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Marcus Hayes: Holiday pumped for postseason

NEWARK, N.J. - Like the famous stamp, Jrue Holiday embodied the Spirit of the 76ers. As Holiday dribbled upcourt, all he needed was a fifer and a drummer.

Despite suffering an injury, Jrue Holiday finished with 15 points and four assists against the Nets. (Julio Cortez/AP)
Despite suffering an injury, Jrue Holiday finished with 15 points and four assists against the Nets. (Julio Cortez/AP)Read more

NEWARK, N.J. - Like the famous stamp, Jrue Holiday embodied the Spirit of the 76ers. As Holiday dribbled upcourt, all he needed was a fifer and a drummer.

The bridge of Holiday's nose had been lacerated by an elbow at the end of the first half, a cut now covered by a butterfly bandage. Rolled gauze stuffed up his nostrils slowed the torrent of blood to a steady seep.

He was a wounded warrior . . . but he wouldn't have missed this for the world.

He would not have missed the final moments of the Sixers' clinching win over the Nets. He would not put the fate of his team in the hands of anyone else.

Holiday played the second half decorated with the badges of courage. He was not the game's best player.

Andre Iguodala spurred the team in the first half, collecting most of his 14 points and nine assists. Thaddeus Young put the Nets away with six straight buckets in just about 5 minutes at the end of the third and the beginning of the fourth quarter to secure the win after the Nets cut it to 1. Evan Turner went 6-for-8 in support.

Holiday finished with 15 points, four assists, with two steals, two blocked shots and just one turnover. It was a workmanlike performance - the sort that delights new owner Josh Harris.

"I'm feeling great. What could be better?" Harris said, beaming, afterward. "Very proud of the team. Very proud of the coach and the coaching staff. Team beats individuals, and we've got a team."

They've got a team . . . with a chance.

Two little words contained the magic formula that transformed the Sixers from a dysfunctional flock of overachieving youth to a dangerous playoff foe over the past week or so.

The type of tough team full of grown men that won 20 of its first 29 . . . not the pouty, sensitive post-adolescents who lost 21 of the next 32 before these last three wins.

Holiday, the third-year point guard with the future very much in his 21-year-old hands, distilled the matter into those two words: "Offensive execution."

It is how the Sixers beat the balanced Pacers at Indiana on Sunday.

It is how the Sixers needed to play Monday night in New Jersey to clinch their second straight playoff berth.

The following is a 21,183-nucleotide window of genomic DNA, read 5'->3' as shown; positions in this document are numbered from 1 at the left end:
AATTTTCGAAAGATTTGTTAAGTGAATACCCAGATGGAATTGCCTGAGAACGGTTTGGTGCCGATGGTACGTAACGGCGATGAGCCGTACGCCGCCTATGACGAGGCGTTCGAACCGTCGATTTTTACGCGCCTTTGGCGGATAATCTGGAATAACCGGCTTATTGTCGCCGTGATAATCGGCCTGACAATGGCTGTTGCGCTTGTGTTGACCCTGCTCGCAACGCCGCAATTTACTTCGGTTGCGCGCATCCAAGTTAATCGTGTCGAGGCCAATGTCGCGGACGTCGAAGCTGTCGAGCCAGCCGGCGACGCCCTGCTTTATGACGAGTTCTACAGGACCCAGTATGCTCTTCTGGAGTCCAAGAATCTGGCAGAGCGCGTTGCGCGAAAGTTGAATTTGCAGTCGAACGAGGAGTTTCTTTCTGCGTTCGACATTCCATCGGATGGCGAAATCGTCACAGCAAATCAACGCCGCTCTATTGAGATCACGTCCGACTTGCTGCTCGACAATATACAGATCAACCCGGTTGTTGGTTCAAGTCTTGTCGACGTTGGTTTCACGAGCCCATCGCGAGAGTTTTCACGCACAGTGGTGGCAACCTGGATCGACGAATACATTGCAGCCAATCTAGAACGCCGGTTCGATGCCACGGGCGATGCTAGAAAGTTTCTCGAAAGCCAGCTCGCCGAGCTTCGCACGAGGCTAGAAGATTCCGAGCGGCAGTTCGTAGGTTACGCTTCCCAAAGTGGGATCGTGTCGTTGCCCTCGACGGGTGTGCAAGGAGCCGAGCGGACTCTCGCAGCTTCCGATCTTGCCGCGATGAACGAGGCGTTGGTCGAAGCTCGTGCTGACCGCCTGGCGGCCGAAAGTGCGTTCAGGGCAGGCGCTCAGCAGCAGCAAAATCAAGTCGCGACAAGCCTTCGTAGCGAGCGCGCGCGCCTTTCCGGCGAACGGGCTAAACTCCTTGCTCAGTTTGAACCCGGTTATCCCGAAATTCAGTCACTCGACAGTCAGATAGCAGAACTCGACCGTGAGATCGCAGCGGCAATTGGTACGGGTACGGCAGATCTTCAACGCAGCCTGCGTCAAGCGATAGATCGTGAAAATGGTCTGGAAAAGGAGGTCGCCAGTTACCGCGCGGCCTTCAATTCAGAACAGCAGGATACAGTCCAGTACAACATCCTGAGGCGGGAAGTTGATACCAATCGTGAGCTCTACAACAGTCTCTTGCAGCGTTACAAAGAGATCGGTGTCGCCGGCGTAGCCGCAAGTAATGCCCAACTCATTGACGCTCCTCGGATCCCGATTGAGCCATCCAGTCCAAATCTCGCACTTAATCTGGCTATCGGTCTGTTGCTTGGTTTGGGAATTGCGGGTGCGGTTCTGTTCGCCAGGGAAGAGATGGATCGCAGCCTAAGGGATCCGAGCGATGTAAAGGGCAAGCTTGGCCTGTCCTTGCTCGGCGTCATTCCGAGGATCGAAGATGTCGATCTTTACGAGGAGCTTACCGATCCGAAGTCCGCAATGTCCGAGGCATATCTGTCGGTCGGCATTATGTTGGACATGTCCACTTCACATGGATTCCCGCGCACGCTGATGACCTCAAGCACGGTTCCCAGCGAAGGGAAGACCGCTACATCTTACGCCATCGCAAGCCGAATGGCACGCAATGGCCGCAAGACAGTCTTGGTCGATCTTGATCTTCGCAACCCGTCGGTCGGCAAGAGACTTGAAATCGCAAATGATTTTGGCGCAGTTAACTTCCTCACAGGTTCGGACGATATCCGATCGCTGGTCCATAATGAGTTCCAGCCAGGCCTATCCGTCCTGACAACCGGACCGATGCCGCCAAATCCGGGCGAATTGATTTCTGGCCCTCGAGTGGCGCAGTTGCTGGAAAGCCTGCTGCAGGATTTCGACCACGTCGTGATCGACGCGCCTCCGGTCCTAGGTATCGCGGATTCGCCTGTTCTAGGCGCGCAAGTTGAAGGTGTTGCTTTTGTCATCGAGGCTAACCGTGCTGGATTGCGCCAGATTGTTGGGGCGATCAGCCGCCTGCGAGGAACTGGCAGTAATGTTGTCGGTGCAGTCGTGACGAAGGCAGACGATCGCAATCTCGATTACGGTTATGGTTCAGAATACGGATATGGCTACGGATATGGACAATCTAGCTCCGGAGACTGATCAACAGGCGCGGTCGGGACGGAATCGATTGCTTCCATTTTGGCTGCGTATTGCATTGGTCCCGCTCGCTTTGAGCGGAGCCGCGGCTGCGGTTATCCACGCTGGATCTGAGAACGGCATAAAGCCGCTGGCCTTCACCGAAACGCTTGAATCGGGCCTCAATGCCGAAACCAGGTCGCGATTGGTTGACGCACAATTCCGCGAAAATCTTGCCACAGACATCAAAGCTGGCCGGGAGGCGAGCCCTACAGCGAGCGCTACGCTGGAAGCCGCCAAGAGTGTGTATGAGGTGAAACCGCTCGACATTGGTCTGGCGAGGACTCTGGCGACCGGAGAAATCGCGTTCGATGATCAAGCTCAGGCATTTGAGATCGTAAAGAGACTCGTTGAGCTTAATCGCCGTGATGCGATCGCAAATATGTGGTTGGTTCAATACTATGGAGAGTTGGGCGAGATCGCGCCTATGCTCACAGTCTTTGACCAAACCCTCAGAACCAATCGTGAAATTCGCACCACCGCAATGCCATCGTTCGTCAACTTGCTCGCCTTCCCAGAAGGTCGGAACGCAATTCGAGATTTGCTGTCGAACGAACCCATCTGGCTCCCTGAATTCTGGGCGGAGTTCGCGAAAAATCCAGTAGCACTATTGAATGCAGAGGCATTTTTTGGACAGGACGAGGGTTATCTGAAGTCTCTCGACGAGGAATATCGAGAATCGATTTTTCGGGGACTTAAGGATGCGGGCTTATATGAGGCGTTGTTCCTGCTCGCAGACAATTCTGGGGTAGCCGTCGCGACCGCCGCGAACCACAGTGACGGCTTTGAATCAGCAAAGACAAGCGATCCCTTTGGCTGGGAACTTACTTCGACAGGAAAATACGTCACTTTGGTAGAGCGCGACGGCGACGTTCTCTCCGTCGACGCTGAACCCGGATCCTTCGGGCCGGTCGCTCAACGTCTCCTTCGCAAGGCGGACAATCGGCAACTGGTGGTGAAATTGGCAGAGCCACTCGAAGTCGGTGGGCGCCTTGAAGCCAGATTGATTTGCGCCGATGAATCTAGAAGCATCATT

Monday night should not have been as hard, really. The Nets lacked their best player, point guard Deron Williams, out with an acute case of indifference; he missed the festive New Jersey finale, before the team moves to Brooklyn, with an allegedly sore calf. Even with Williams the Nets managed 42 losses, tied for third most in the NBA.

Indiana is a top-10 defensive team and was riding a seven-game winning streak; New Jersey, a bottom-10 club on a four-game skid.

Any team expecting to do anything in the playoffs had to show up Monday night.

Had to.

And did.

The Sixers shot 53.8 percent and scored 105 points. They assisted on 25 of their 43 field goals. They held a shorthanded team playing in front of its assembled semi-illustrious alumni to 43.1 percent shooting and 87 points.

Significantly, they rendered Wednesday night's game in Milwaukee, a possible showdown matchup, meaningless. Milwaukee beat Toronto, 92-86 Monday night, but by then, the Sixers had secured the No. 8 seed. They can move to No. 7 with two more wins and a Knicks' loss, but that likely means playing the LeBrons, and that didn't work out so well last year.

Better they face the Bulls, whom they beat this season.

Most significantly, they responded.

They progressed.

They laid another brick in the wall of competence.

That might pay dividends when the playoffs begin this weekend.

It surely will pay off as the core progresses.

The Nets cut it to 1 in the third, but Young scored 12 points in the 5 minutes that followed the timeout. He finished with 14 on 7-for-8 shooting.

After the timeout with 3:35 left in the third, every player recommitted to offensive execution, and they even played better defense, including Lou Williams. He almost blocked a shot, and grabbed a tough rebound.

No. Really.

It was that important.

They played that hard.

"It was a gut-check for us," said veteran Elton Brand. "We had our destiny in our hands. We handled our business."

"There's a lot of pressure off us, now that we're locked in," Holiday said afterward, sitting in front of his locker.

Now comes a different sort of pressure.

A better sort, after winning just one game in their first-round demolition at the hands of Miami last season.

"There's more pressure now, advancing from the first round," Holiday said. "This year, we feel a little bit better about playing Chicago."

Especially since the team is playing the way it should be: Completely.

"I feel a lot better than I did a week ago. I feel like we're moving in the right direction," Holiday said. "We beat a good team in Indiana, and this team tonight had nothing to lose. These are good wins going into the playoffs."

Good memories for the new boss, too:

"Josh has been with us this whole roller-coaster ride. We're happy we could get this win for him, his first time with the team. He's a big part of what's going on here."

So, of course, Holiday can take time off tomorrow. Right?

"What? I'm playing," Holiday insisted. "I'm not trying to lose that game."

He said it with the bandage still in place, the gauze still stuffed up his nostrils, the blood still seeping.